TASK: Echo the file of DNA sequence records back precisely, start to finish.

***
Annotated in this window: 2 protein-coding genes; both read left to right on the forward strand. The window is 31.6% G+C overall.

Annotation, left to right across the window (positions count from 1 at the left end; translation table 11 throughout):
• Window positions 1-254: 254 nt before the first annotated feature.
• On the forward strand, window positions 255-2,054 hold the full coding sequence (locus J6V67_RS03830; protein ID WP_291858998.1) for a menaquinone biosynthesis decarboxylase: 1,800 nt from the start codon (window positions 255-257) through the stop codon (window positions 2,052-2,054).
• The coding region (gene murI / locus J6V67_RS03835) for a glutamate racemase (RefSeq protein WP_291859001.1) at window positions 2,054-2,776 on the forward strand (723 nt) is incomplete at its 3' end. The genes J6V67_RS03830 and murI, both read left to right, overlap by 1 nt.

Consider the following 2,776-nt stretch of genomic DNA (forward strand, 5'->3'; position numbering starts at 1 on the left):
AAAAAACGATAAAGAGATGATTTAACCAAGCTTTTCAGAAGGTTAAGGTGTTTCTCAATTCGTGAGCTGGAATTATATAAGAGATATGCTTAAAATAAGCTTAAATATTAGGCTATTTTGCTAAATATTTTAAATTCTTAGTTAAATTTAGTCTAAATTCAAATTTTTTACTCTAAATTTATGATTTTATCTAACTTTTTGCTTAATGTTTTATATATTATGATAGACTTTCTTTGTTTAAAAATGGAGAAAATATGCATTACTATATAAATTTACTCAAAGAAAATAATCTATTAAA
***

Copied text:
Annotated in this window: 2 protein-coding genes; both read left to right on the forward strand. The window is 31.6% G+C overall.

Annotation, left to right across the window (positions count from 1 at the left end; translation table 11 throughout):
• Window positions 1-254: 254 nt before the first annotated feature.
• On the forward strand, window positions 255-2,054 hold the full coding sequence (locus J6V67_RS03830; protein ID WP_291858998.1) for a menaquinone biosynthesis decarboxylase: 1,800 nt from the start codon (window positions 255-257) through the stop codon (window positions 2,052-2,054).
• The coding region (gene murI / locus J6V67_RS03835) for a glutamate racemase (RefSeq protein WP_291859001.1) at window positions 2,054-2,776 on the forward strand (723 nt) is incomplete at its 3' end. The genes J6V67_RS03830 and murI, both read left to right, overlap by 1 nt.

Consider the following 2,776-nt stretch of genomic DNA (forward strand, 5'->3'; position numbering starts at 1 on the left):
AAAAAACGATAAAGAGATGATTTAACCAAGCTTTTCAGAAGGTTAAGGTGTTTCTCAATTCGTGAGCTGGAATTATATAAGAGATATGCTTAAAATAAGCTTAAATATTAGGCTATTTTGCTAAATATTTTAAATTCTTAGTTAAATTTAGTCTAAATTCAAATTTTTTACTCTAAATTTATGATTTTATCTAACTTTTTGCTTAATGTTTTATATATTATGATAGACTTTCTTTGTTTAAAAATGGAGAAAATATGCATTACTATATAAATTTACTCAAAGAAAATAATCTATTAAA